Scholarships to see the world

Scholarships to see the world

To study abroad, to experience another culture, raises student awareness of the opportunities and challenges they will face as adults in our connected world. Research shows the positive impact of study abroad experiences, especially for first generation students.  But first gens need scholarships to see the world.

To assist first generations students as they explore creativity, innovation and entrepreneurship through global travel, Knowledge Without Borders established the Knowledge Without Borders Nourish to Flourish Scholarship program in 2013. Two students from Edgewood College in Madison, Wisconsin were the first recipients of the scholarship in 2014. They used the scholarships to support their study and community service in Arequipa, Peru.

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Students worked with women in the community to plant a “food forest.”

One young woman, Micalah, chose Arequipa because she is a Spanish and nursing major. She was able to improve her Spanish fluency and work in a health center serving the poor in the Alto Cayma district of Arequipa, assisting in the delivery of babies. “I got to take part in the delivery of two babies!  The feeling was indescribable!” Micalah noted that the experience led her to think about how culture informs attitudes toward birth and infancy, something she now considers as an essential component to nursing in the United States.

I got to take part in the delivery of two babies!  The feeling was indescribable! — Micalah

The second student, Jacqueline, is a Spanish major who used the Knowledge Without Borders Nourish to Flourish Scholarship to pay travel expenses to Peru. Her experiences in Alto Cayma caused her to think differently about the nuances of language and culture, which will help her become a better Spanish teacher in a connected world. What affected her most, Jacqueline noted, was the realization that many cultures exist within Peru itself.  That insight made her think about how she will approach teaching “Spanish” in the 21st century.  Spanish is not about just Spain or Mexico.  It is a gateway into a myriad of cultures never addressed in a typical American classroom.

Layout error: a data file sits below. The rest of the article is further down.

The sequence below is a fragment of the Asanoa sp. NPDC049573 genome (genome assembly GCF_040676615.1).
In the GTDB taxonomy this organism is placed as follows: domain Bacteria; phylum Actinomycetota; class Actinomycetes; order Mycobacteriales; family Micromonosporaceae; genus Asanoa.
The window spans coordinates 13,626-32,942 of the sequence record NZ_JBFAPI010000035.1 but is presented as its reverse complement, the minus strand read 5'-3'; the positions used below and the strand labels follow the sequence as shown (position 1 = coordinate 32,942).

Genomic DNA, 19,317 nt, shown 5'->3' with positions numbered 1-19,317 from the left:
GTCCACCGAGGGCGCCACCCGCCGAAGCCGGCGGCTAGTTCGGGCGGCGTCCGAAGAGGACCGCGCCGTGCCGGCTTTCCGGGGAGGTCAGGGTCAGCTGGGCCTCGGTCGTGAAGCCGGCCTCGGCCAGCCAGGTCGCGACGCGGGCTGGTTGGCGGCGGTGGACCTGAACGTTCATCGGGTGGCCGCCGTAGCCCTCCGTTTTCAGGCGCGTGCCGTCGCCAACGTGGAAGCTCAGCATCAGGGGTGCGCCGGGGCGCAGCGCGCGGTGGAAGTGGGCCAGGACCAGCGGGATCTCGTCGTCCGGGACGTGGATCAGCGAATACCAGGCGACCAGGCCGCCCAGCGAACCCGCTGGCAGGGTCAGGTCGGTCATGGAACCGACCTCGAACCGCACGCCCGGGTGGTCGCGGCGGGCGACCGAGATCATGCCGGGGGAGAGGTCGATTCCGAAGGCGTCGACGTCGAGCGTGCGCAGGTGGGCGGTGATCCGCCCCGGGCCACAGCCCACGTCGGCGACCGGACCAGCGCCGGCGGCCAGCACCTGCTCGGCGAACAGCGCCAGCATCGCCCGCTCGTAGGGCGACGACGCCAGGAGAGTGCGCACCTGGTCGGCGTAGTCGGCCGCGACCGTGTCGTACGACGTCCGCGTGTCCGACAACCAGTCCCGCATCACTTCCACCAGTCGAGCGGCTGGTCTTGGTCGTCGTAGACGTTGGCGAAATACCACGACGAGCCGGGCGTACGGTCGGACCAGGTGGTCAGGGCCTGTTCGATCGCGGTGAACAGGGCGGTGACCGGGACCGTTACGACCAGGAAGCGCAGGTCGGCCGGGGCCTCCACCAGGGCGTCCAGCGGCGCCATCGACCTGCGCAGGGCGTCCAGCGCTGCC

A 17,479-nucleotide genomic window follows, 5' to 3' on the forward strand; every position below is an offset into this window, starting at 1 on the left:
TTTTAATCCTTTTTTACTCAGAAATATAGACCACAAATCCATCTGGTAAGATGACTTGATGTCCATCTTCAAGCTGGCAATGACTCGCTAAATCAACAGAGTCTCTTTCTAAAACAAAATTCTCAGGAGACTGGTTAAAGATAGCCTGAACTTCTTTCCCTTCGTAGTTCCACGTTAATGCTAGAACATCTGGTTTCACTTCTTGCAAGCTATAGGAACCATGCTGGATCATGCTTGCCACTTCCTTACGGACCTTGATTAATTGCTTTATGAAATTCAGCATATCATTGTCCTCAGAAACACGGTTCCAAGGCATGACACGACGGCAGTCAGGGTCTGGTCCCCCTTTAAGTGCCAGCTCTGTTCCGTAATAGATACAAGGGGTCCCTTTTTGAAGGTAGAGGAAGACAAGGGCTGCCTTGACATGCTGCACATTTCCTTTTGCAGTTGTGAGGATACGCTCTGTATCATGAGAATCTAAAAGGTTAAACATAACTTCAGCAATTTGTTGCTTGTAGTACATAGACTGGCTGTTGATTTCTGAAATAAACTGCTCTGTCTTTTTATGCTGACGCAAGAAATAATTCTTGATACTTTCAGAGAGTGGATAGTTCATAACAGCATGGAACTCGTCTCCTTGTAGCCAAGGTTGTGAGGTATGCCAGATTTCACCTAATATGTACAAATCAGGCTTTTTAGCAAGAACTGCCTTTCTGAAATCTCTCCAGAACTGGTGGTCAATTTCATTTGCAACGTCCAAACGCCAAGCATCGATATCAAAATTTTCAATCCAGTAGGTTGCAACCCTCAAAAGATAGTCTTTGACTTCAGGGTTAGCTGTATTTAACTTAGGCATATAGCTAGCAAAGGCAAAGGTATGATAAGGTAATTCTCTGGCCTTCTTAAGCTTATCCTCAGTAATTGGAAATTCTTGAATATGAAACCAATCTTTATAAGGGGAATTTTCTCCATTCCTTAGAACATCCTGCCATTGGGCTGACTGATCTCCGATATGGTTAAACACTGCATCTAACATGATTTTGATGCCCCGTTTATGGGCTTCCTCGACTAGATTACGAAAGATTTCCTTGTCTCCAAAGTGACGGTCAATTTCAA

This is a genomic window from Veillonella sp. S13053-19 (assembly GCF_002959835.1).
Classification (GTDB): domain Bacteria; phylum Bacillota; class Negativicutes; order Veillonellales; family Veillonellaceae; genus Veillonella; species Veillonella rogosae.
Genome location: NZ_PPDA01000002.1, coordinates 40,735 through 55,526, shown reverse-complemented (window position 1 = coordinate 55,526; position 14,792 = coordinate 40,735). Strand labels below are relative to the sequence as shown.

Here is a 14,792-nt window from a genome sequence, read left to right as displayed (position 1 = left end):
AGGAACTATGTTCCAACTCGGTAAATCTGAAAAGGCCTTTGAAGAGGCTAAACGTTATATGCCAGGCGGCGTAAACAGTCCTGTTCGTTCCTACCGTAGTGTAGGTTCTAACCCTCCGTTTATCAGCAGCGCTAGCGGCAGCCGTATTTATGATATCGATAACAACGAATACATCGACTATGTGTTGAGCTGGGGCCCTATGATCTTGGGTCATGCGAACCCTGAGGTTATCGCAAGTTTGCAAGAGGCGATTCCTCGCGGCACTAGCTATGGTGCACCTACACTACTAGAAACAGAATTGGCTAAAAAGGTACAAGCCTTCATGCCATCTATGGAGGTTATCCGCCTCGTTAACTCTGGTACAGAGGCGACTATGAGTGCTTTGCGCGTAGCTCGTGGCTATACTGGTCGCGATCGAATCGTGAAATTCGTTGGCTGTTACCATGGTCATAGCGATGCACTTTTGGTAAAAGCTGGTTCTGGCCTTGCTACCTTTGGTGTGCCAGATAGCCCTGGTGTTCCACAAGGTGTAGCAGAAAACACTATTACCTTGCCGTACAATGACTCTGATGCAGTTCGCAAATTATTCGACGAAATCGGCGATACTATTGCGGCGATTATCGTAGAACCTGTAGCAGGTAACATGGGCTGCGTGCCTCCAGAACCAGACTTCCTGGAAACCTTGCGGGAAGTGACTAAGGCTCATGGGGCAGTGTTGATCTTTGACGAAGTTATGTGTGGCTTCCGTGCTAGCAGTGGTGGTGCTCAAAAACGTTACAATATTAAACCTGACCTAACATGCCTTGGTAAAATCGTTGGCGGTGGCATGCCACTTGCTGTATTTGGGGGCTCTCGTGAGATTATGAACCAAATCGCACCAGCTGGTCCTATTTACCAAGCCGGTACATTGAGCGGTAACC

I’m not sure how I would have got there without the (scholarship) help. — Jacqueline

Both students took part in a community project to create a “food forest.”  A food forest is a gardening technique designed to produce high yields of food with little maintenance. The technique makes use of native plants and local wisdom to produce food from edible trees, shrubs, plants and vines. Food forests empower the poor to produce their own food.  Sometimes locals can sell surplus food for cash.

In Alto Cayma, a poor community consisting primarily of single mothers and children from many mountain cultures, the food forest not only serves as a source for food, but also a way to build community.  Students worked with community members, integrating local wisdom with innovative agricultural techniques.

Micalah and Jacqueline report that scholarships enabled them to study and serve in Alto Cayma, an experience that changed their lives. But most college financial aid packages do not include funding for study abroad. Giving first generation students the opportunity to explore the world can yield multiple benefits such as self-confidence, engagement and empowerment.

Author

Karen Collias

My name is Karen Collias and I founded Knowledge Without Borders™ to infuse creativity and innovation into the most salient educational issues affecting contemporary society. I attribute my enthusiasm to cross the borders of traditional knowledge domains to the multi-disciplinary nature of my education and professional experience. The first in my family to go to college, I have a Ph.D. from Columbia University in political science with a specialization in comparative educational systems. My professional experience includes teaching at Princeton University, serving as deputy director of the Smithsonian Institution’s Science Education Center, policy analyst at the U.S. Department of State, and an editor at USA TODAY. Current research interests are first generation college students and innovations in STEM education.

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